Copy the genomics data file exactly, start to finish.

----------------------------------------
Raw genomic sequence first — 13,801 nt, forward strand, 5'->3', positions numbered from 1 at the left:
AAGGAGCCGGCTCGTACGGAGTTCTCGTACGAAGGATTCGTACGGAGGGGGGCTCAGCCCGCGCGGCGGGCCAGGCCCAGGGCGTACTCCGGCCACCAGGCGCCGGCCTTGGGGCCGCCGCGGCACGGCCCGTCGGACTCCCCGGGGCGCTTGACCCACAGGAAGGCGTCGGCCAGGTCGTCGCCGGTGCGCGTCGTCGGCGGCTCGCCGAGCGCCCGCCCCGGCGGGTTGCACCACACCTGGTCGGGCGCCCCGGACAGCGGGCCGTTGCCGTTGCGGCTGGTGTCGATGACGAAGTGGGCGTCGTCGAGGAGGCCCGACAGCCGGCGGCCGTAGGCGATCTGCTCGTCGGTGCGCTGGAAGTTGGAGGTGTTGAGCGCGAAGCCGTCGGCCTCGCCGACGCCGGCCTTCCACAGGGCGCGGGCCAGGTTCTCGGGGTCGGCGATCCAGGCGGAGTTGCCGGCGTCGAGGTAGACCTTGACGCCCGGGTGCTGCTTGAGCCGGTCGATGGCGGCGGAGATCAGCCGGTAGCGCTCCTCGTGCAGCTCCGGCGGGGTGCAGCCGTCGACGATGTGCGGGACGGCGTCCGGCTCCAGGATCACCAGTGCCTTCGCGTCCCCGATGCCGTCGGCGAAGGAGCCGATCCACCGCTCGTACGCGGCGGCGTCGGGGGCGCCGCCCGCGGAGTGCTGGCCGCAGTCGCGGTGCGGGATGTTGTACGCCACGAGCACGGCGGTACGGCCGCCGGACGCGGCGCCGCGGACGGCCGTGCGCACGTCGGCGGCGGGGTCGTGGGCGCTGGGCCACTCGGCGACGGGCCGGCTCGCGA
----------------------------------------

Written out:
Raw genomic sequence first — 13,801 nt, forward strand, 5'->3', positions numbered from 1 at the left:
AAGGAGCCGGCTCGTACGGAGTTCTCGTACGAAGGATTCGTACGGAGGGGGGCTCAGCCCGCGCGGCGGGCCAGGCCCAGGGCGTACTCCGGCCACCAGGCGCCGGCCTTGGGGCCGCCGCGGCACGGCCCGTCGGACTCCCCGGGGCGCTTGACCCACAGGAAGGCGTCGGCCAGGTCGTCGCCGGTGCGCGTCGTCGGCGGCTCGCCGAGCGCCCGCCCCGGCGGGTTGCACCACACCTGGTCGGGCGCCCCGGACAGCGGGCCGTTGCCGTTGCGGCTGGTGTCGATGACGAAGTGGGCGTCGTCGAGGAGGCCCGACAGCCGGCGGCCGTAGGCGATCTGCTCGTCGGTGCGCTGGAAGTTGGAGGTGTTGAGCGCGAAGCCGTCGGCCTCGCCGACGCCGGCCTTCCACAGGGCGCGGGCCAGGTTCTCGGGGTCGGCGATCCAGGCGGAGTTGCCGGCGTCGAGGTAGACCTTGACGCCCGGGTGCTGCTTGAGCCGGTCGATGGCGGCGGAGATCAGCCGGTAGCGCTCCTCGTGCAGCTCCGGCGGGGTGCAGCCGTCGACGATGTGCGGGACGGCGTCCGGCTCCAGGATCACCAGTGCCTTCGCGTCCCCGATGCCGTCGGCGAAGGAGCCGATCCACCGCTCGTACGCGGCGGCGTCGGGGGCGCCGCCCGCGGAGTGCTGGCCGCAGTCGCGGTGCGGGATGTTGTACGCCACGAGCACGGCGGTACGGCCGCCGGACGCGGCGCCGCGGACGGCCGTGCGCACGTCGGCGGCGGGGTCGTGGGCGCTGGGCCACTCGGCGACGGGCCGGCTCGCGA